This is not as clear cut of a match as Howard would be. The kid's got talent. The kid's got attitude. Neither one of them is the prime concern. You'd wonder how he'd fit into a trust-based offense when the first word out of his mouth offensively is "Gimme!" and the second and third are "Gimme again!" You also wonder how well he'd perform on defense if his every wish wasn't fulfilled. You'd also be desperately depending on him to perform, as you have no back-up plan. As the Kings are finding out, that's a bad situation to get stuck in with temperamental, immature players.
Whatever you think of his relationship with the Kings, next year they're going to be the Sonics. "We just traded away the team's most promising talent and we're really, really, really going to suck now" is a poor introduction for a brand new team in town. Unless the package is eye-popping or the new owners are inordinately basketball-savvy and far-sighted, I don't see the team dealing him yet.
Speaking of packages, could the Blazers put together a sufficient amount of talent to pry him loose, even taking on a bad contract in exchange? I doubt it. Not without gutting the team and thus moving laterally.
But if the stars aligned then yes, I think the Blazers would have to take a chance here too for one simple reason: Storyteller's site tells me that this is the only way the Blazers could possibly get a good (and potentially more than good) starting center for under $5 million. In fact this is likely the only way the Blazers could get that combination of production and potential for under $12 million. Fill my starting center position and leave me $8.5 million in cap space to play with? I don't care how many incidents the guy has had. Sign me up!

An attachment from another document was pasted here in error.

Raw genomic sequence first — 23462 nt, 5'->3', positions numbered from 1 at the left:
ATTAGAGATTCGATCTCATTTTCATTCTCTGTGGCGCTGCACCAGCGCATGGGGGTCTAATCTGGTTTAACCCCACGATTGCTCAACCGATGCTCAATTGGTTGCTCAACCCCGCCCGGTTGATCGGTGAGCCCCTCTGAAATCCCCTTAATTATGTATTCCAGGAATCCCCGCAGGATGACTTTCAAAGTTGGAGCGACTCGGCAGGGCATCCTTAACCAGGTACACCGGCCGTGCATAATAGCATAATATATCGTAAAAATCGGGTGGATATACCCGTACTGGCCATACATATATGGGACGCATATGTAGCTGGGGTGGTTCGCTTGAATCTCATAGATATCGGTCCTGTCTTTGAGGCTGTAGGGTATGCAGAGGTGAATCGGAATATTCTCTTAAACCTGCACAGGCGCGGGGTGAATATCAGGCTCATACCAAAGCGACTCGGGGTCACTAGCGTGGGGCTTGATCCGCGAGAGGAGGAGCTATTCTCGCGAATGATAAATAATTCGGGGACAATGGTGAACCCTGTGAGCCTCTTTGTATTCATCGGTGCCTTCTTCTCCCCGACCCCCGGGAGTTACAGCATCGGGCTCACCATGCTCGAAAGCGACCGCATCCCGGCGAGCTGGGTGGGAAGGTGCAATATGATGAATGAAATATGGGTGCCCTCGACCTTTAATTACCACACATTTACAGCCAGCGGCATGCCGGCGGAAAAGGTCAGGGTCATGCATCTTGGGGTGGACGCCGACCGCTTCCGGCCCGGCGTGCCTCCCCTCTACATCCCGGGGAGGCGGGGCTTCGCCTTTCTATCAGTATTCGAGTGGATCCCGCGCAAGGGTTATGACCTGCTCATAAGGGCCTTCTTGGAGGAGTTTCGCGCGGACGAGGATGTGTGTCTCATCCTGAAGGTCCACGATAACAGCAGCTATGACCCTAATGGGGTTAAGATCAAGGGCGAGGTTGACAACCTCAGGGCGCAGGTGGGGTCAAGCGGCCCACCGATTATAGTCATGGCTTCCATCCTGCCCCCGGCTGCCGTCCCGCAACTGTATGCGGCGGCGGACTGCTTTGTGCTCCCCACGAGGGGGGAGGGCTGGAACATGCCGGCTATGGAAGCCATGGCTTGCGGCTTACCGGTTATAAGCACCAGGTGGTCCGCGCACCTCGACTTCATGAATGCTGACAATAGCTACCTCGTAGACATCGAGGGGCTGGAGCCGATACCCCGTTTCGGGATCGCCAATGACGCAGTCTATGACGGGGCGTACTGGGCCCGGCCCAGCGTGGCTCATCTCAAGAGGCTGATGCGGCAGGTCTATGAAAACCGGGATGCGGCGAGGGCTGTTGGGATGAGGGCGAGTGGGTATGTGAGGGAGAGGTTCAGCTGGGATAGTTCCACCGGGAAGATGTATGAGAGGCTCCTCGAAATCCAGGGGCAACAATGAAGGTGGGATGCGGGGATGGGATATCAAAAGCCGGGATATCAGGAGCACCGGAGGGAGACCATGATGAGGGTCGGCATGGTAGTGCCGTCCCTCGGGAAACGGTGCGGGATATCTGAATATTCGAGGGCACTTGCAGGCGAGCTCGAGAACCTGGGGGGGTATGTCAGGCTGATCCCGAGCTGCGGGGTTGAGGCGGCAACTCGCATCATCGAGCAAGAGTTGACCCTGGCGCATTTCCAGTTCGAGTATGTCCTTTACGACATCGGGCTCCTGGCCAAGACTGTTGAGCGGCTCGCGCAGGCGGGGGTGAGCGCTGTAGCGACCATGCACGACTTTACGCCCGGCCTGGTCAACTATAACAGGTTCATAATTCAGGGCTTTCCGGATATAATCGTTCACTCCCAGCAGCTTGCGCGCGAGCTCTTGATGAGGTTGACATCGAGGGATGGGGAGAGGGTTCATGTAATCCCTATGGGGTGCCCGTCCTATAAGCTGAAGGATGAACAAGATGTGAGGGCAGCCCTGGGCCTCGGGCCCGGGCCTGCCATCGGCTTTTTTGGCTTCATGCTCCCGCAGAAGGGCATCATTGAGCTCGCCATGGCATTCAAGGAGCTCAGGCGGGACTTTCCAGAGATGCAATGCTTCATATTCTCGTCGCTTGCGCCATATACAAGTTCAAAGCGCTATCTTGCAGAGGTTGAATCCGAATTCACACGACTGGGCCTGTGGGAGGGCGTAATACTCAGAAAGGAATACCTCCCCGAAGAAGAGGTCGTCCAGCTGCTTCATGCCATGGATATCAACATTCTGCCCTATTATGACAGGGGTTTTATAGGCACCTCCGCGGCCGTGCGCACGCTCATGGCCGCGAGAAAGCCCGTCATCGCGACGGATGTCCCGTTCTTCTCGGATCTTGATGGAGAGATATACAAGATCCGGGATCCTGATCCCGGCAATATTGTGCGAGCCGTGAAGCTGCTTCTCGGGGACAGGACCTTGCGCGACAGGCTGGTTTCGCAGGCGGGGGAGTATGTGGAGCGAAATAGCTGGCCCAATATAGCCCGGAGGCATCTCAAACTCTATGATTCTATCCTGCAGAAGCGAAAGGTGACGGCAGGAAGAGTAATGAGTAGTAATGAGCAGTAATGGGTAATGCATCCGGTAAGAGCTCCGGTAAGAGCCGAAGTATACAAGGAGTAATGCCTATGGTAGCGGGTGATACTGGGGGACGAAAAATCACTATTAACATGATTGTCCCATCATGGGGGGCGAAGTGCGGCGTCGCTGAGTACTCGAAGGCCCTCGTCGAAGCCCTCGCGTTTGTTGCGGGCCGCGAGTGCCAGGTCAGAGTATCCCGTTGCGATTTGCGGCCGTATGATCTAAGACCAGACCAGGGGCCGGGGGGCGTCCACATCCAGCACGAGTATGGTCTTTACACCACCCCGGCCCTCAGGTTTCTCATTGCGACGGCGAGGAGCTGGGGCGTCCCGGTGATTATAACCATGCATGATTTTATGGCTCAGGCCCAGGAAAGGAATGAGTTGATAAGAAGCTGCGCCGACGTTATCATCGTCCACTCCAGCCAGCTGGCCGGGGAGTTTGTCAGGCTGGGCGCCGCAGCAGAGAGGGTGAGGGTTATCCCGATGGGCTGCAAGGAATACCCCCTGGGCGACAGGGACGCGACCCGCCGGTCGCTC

Since the Starting Center position is still a need for us I wanted to get your opinion on a potential trade for Al Horford. Atlanta has injuries and i think we could be a potential trade partner with them. Do you think Atlanta is willing to part with Horford if a good trade came their way or is Horford untouchable? Say Matthews and JJ as the main package and others thrown in to make things work? I think we could make a decent offer to the Hawks if they were willing to consider trading him. We would get our for sure starting Center and then we could try and find a SG as we go. What do you think?
Yes. You get this guy. $12 million fits under your cap allotment. He's a great defender, OK rebounder, he'd fit like a glove.
Now...how are you going to get him? He's the only guy guaranteed to make money with the Hawks after this season, as Storyteller's site points out. He's also their only All-Star. They don't need cap relief. They don't have an over-abundance of talent. I don't see any combination of players that doesn't include Aldridge that would pull him away.